Binay laughs off claims his political career’s over
MANILA, Philippines–Beleaguered Vice President Jejomar Binay turned 72 on Tuesday, laughing off claims that his political career was over.
“Napakalaki ng lamang ko. Never in the history na may ganun, hindi naman ganun kaagad ang lamang” (I keep a wide lead in surveys. Never in history that someone is leading the race by a wide margin),” Binay told reporters after he joined the boodle fight of members of the Philippine Navy at the Bonifacio Naval Station.
He spent the morning with an hour of brisk walking and a boodle fight with members of the Philippine Navy in Taguig City.
Appearing bullish on his birthday despite a barrage of corruption allegations, the Vice President expressed confidence that the attacks against him would eventually wane and reach their saturation point.
Binay said his rivals were “resorting to fairy tales” in an attempt to destroy him.
But he acknowledged that the recent corruption allegations were the worst attacks against him since his entry into politics as the acting mayor of Makati in 1986.
“This is a nationwide and well-oiled campaign against me. Every negative comment by the media is paid. (My detractors) have money to use,” he said.
“Even at my lowest, I am still in the lead,” he said, referring to results of the Social Weather Stations survey in September when his net satisfaction rating plunged.
It dropped 15 points from 67 in June to 52 in September, an effect of the Senate investigation of the allegedly overpriced Makati City Hall Building II.
But the same survey also showed that 70 percent of the respondents were satisfied with his performance, the highest among top government officials.
“In my performance as the Vice President, I am the only one with that record of consistently getting the No. 1 spot,” he said.
The results of the Pulse Asia Survey conducted from Sept. 8 to 15 also indicated that Binay remained the front-runner in the 2016 presidential race, even if his rating dropped 10 points from 41 percent in June to 31 percent.
Binay, however, said the Pulse Asia Survey included “too many candidates,” resulting in the potential candidates getting lower marks.
The Vice President got another boost when Novo Trends PH, a new research agency led by political analyst Ramon Casiple, released results of a survey conducted solely in Metro Manila at the height of the Senate blue ribbon subcommittee hearing.
In the survey, Binay got 29.3 percent of the votes of the 1,600 respondents.
“See for yourself, get out of Manila,” Binay said in the interview with reporters, claiming that he still had the support of the majority in the provinces.
“(My detractors) are expecting that the points I’d lose would go to them. But unfortunately, that is not happening,” Binay said.
Binay’s mood during the interview was combative and upbeat, but it went sour when a reporter asked about his daughter Joanna Marie Bianca Binay who was dragged into the controversy after Sen. Alan Peter Cayetano showed her posts on Instagram as proof of Binay’s ownership of a 350-hectare estate in Rosario, Batangas province.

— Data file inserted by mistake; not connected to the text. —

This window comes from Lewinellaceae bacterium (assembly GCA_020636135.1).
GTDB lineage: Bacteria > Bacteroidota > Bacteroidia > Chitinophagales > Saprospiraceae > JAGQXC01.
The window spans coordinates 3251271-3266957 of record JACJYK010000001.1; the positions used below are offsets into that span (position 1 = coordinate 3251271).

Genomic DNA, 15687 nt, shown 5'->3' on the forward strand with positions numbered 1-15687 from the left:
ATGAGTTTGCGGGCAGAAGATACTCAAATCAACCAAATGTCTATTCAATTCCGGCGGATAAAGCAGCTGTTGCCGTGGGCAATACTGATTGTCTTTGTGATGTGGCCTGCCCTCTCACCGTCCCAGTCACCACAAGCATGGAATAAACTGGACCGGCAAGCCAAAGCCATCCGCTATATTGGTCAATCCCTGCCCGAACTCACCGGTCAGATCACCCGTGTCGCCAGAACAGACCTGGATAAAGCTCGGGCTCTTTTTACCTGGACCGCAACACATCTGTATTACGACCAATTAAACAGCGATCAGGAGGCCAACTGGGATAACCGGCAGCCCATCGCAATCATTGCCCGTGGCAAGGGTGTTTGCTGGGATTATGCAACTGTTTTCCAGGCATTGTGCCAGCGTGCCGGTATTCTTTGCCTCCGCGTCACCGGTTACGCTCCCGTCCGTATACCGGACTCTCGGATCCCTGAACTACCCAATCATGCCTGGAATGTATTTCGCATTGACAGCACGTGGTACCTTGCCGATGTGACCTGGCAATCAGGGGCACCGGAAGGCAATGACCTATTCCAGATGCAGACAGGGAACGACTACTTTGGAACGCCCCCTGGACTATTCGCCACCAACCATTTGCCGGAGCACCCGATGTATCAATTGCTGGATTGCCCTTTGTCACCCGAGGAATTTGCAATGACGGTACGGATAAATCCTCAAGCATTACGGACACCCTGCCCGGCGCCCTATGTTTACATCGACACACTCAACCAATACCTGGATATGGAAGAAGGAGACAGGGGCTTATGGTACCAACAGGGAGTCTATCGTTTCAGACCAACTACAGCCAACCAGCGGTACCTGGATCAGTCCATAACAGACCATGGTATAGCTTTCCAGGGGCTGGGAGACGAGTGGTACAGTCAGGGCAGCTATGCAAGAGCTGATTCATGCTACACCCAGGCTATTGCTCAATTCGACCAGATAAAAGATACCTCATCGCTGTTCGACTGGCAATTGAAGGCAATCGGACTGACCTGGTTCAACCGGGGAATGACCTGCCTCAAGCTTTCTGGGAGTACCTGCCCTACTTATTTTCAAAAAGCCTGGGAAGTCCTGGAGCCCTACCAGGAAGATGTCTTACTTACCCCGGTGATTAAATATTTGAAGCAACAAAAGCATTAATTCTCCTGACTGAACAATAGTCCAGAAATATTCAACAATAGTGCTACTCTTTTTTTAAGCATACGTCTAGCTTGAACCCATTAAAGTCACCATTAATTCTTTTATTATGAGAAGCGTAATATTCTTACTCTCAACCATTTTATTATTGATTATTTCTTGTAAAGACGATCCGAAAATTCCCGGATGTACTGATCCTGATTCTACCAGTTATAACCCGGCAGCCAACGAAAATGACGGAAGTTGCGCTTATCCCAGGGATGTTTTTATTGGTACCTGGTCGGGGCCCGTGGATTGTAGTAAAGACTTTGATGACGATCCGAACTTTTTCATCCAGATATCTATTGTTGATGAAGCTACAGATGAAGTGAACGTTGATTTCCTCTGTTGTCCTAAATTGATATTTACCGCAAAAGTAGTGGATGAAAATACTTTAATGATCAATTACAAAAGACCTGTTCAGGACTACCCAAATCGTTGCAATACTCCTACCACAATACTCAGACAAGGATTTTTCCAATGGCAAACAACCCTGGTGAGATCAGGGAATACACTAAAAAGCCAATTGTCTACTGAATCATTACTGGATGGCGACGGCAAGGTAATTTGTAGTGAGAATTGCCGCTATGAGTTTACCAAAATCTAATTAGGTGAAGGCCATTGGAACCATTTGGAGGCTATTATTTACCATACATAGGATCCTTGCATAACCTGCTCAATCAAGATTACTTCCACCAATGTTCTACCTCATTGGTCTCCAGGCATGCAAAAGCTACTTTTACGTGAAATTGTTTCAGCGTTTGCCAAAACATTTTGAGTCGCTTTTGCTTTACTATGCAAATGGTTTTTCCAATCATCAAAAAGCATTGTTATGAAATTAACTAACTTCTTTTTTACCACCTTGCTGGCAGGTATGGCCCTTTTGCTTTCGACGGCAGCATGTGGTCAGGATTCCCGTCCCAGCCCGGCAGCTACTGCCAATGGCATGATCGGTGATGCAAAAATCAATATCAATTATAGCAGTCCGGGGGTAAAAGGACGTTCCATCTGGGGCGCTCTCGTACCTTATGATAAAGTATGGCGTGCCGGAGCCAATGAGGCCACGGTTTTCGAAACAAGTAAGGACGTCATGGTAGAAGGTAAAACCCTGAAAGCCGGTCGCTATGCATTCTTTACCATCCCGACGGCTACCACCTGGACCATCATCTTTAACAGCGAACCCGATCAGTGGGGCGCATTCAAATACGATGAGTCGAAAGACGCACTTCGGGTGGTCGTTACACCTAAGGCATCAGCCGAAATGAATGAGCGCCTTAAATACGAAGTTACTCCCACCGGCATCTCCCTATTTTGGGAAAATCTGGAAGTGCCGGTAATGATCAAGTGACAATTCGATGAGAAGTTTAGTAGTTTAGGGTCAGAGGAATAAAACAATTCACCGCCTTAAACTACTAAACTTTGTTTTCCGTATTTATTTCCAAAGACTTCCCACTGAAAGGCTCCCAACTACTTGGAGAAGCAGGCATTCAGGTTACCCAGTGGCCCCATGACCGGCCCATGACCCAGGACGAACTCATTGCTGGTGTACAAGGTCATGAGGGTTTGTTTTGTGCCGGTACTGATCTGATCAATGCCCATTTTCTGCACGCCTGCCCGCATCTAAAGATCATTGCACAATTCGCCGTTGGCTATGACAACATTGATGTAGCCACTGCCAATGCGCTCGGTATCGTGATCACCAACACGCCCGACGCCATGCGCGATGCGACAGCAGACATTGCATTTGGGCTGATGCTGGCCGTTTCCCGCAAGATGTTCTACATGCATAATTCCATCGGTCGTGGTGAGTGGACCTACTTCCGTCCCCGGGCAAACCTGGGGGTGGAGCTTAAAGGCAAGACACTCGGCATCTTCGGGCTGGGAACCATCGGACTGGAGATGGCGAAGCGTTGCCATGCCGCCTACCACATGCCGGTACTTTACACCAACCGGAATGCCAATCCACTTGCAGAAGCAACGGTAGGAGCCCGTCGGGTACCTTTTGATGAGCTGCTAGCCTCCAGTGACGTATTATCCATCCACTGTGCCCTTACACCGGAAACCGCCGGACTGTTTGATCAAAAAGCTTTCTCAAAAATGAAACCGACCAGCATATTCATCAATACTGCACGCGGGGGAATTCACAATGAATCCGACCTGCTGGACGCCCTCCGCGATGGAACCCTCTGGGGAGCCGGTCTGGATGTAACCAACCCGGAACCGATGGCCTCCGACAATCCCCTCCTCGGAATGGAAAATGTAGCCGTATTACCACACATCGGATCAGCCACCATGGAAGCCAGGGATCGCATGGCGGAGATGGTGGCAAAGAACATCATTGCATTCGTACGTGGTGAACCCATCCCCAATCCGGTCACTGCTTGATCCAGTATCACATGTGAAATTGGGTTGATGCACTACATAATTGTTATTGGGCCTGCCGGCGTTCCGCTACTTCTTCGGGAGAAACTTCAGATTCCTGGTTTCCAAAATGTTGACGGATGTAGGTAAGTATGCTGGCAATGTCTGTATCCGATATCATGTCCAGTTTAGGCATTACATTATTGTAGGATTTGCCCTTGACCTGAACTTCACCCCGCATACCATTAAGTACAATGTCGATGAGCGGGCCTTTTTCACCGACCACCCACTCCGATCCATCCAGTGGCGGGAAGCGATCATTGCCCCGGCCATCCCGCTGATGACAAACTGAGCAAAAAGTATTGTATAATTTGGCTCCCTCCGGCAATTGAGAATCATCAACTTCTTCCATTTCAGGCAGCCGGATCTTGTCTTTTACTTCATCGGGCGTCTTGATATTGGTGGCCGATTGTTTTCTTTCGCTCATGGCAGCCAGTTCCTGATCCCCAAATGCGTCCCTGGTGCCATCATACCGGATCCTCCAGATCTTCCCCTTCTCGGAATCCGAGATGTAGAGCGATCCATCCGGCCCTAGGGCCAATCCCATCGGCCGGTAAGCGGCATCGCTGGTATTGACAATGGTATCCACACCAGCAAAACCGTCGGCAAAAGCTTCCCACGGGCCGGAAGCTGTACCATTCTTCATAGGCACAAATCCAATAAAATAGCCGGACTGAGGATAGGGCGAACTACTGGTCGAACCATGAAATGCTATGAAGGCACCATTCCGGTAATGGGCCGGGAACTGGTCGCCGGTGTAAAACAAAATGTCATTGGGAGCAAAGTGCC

“Today is my birthday, don’t make it bad,” he told the reporter.
“I hope Mr. Cayetano will have a child soon so he’d know how painful this is for a parent,” Binay said.
Wearing the running attire of members of the Navy, Binay, a reserve Navy colonel, claimed taking 11,000 steps around the camp grounds as he joined them in their routine walk and calisthenics for an hour starting at 7 a.m.
Afterward, a birthday cake greeted him at the gymnasium packed and brimming with Navy soldiers. His son, Makati City Mayor Junjun Binay, and daughter, Sen. Nancy Binay, accompanied him at the gymnasium.
At the boodle fight at the auditorium, he partook of traditional Filipino fare of rice, adobo, pancit, eggplant, okra, tomatoes and shrimp paste.
Before he left the Navy headquarters, he led the feeding program and giving of school bags to pupils of the Philippine Navy Wives Association Child Learning Center in Fort Bonifacio.
Lt. Jerbert Belonio, spokesman of the Marines, said Binay boosted the morale of the troops with his presence.
The Vice President gave a short message praising the Marines and recalled how proud he was to be part of the elite fighting group even as a reservist.
Binay also belatedly greeted the Marines on their anniversary on Nov. 7.
Belonio said that since becoming Vice President, Binay had made it a promise to spend his birthdays with the different branches of the Armed Forces of the Philippines.
Binay spent his two previous birthdays with the officers and men of the Philippine Army and the Philippine Air Force.
Belonio said the Marines were aware of the political problems confronting the Vice President but stressed there were no political undertones having Binay on his birthday.
“From our point of view, we still remain an apolitical entity so there is no politics here. We don’t want to take sides,” he said.
He said there was no discussion on politics during the boodle fight until Binay left at 9:30 a.m.
Col. Edgard Arevalo, Navy spokesman, said the Marines were delighted to see a relaxed Vice President in casual attire.
“His presence was a boost to the sailors and Marines who were conducting the calisthenics to ensure our physical fitness,” Arevalo said.
He echoed Belonio’s statement that there was nothing political in the Binay visit.
“In so far as the Navy is concerned, there is no political color here. We see him as a Marine reservist. It’s his birthday,” Arevalo said. “We welcome him because he is a Marine reservist. So, it’s his home ground so to speak.”
Arevalo said Binay’s visit was coordinated with the Marine headquarters by the chief of Binay’s security, Col. Ferdinand Frajinal, a Marine officer.
Originally posted: 6:28 PM | Tuesday, November 11th, 2014
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